Shell to supply SAF to DHL Express at Schiphol

DHL Express has signed a deal with energy firm Shell Aviation that will see it being supplied sustainable aviation fuel (SAF) to power flights from Amsterdam Schiphol Airport.

DHL said the deal will enable it to operate flights using SAF, which is an “important step forward” in its steps to achieve zero emissions by 2050.

Volume-wise, Shell Aviation is supplying a full year of DHL Express’s fuel requirements from Schiphol Airport, which will thereby help it to reduce its emissions from the hub.

“This deal demonstrates the contribution that business can play in decarbonising aviation through the cargo sector,” said a spokesperson for Shell.

Alberto Nobis, chief executive at DHL Express Europe, commented: “We are committed, as part of our mission to achieve zero emissions by 2050 to make our services green and sustainable for our customers. To fight against climate change, we need to reduce carbon emissions and leveraging the sustainable fuel solutions available today can play a critical role.

“Flying on SAF is an important step in our decarbonisation journey, both for our operations and reducing the emissions footprint of transported goods for our customers.”

Anna Mascolo, president at Shell Aviation, added: “We’re proud to be working with DHL Express and supporting them in taking the next step in their decarbonisation journey. [This] agreement is an excellent example of how the cargo aviation sector can help accelerate aviation’s pathway to net-zero emissions by building demand as the fuel industry seeks to increase supply of SAF.”

Thorsten Lange, executive vice president, renewable aviation at Neste, said: “The aviation industry is essential for global business, generating growth and facilitating economic recovery. It also enables people to travel and goods to be transported rapidly across the globe. But if we are to address aviation-related emissions, we need to utilise all the available solutions.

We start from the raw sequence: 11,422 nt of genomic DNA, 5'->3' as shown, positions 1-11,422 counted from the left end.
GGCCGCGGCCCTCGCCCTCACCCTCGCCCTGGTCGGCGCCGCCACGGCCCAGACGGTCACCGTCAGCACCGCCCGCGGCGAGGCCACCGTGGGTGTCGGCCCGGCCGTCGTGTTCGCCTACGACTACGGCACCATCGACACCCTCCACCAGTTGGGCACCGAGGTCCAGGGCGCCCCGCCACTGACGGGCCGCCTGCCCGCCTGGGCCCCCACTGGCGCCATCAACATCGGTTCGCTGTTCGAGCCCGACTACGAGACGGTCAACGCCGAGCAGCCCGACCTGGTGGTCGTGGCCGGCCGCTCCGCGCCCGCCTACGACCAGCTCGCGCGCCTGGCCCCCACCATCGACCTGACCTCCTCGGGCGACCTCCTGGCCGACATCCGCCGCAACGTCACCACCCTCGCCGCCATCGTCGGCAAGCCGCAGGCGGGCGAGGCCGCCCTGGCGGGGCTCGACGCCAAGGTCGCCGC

“SAF offers the only viable alternative to fossil liquid fuels for powering commercial aircraft with an immediate potential to reduce aviation’s greenhouse gas emissions. We are fully committed to supporting the aviation industry, its customers and corporates with their emission reduction targets.”

Earlier this month, Air France KLM Martinair Cargo launched an SAF programme that allows customers to select how much of their freight they would like to be flown using SAF. The carrier said that it set up the programme to help stimulate demand for SAF, as it is not yet widely available.

Last month, Lufthansa Cargo and DB Schenker teamed up to carry out the first ever CO2-neutral freighter flights, powered by SAF.

Goods from Siemens Healthineers and other companies were transported on the initial flight.

Also last month, salmon farmer Hiddenfjord completely axed the use of airfreight in a move to sharpen up its green credentials.

“Salmon is a sustainable food choice with a much lower carbon footprint than other sources of animal protein,” Hiddenfjord said.

“However, airfreight is a major contributor to global CO2 emissions, and a large part of the fresh farmed salmon is exported to global markets by air.”

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